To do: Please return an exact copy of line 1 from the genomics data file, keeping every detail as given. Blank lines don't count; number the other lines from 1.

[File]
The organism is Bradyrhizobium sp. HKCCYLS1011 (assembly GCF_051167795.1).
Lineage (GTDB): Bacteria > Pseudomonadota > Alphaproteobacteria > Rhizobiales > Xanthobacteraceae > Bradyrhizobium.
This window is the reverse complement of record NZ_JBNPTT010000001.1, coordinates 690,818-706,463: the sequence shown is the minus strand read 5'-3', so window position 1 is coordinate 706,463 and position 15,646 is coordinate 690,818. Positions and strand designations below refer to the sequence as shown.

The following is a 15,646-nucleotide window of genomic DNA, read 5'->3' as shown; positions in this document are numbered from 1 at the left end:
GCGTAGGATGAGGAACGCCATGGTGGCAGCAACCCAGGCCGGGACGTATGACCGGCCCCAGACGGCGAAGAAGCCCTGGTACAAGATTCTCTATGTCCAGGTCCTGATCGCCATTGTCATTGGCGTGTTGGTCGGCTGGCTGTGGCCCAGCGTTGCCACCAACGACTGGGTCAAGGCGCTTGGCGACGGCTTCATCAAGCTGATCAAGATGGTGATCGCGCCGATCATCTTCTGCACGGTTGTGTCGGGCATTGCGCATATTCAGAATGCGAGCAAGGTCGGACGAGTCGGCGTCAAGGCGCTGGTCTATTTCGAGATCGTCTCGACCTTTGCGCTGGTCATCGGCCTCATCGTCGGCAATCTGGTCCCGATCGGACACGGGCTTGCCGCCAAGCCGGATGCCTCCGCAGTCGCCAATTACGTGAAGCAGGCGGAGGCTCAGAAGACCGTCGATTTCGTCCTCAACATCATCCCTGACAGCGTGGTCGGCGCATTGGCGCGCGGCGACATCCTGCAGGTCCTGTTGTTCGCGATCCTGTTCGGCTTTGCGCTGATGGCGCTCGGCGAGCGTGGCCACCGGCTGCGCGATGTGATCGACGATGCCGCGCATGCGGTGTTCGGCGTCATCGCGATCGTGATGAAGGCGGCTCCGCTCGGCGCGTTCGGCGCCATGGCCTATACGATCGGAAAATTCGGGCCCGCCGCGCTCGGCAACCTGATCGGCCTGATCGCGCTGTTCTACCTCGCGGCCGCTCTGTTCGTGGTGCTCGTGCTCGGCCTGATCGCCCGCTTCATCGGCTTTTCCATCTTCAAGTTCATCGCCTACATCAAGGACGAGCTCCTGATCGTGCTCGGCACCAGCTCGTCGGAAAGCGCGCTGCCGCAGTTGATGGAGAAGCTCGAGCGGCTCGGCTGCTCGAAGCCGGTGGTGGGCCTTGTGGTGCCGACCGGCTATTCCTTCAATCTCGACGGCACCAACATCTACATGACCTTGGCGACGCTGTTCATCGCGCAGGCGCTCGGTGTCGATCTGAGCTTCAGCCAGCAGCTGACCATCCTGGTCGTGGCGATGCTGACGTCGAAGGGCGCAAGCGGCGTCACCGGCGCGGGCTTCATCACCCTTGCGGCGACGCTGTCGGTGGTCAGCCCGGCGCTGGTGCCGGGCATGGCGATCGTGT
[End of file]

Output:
The organism is Bradyrhizobium sp. HKCCYLS1011 (assembly GCF_051167795.1).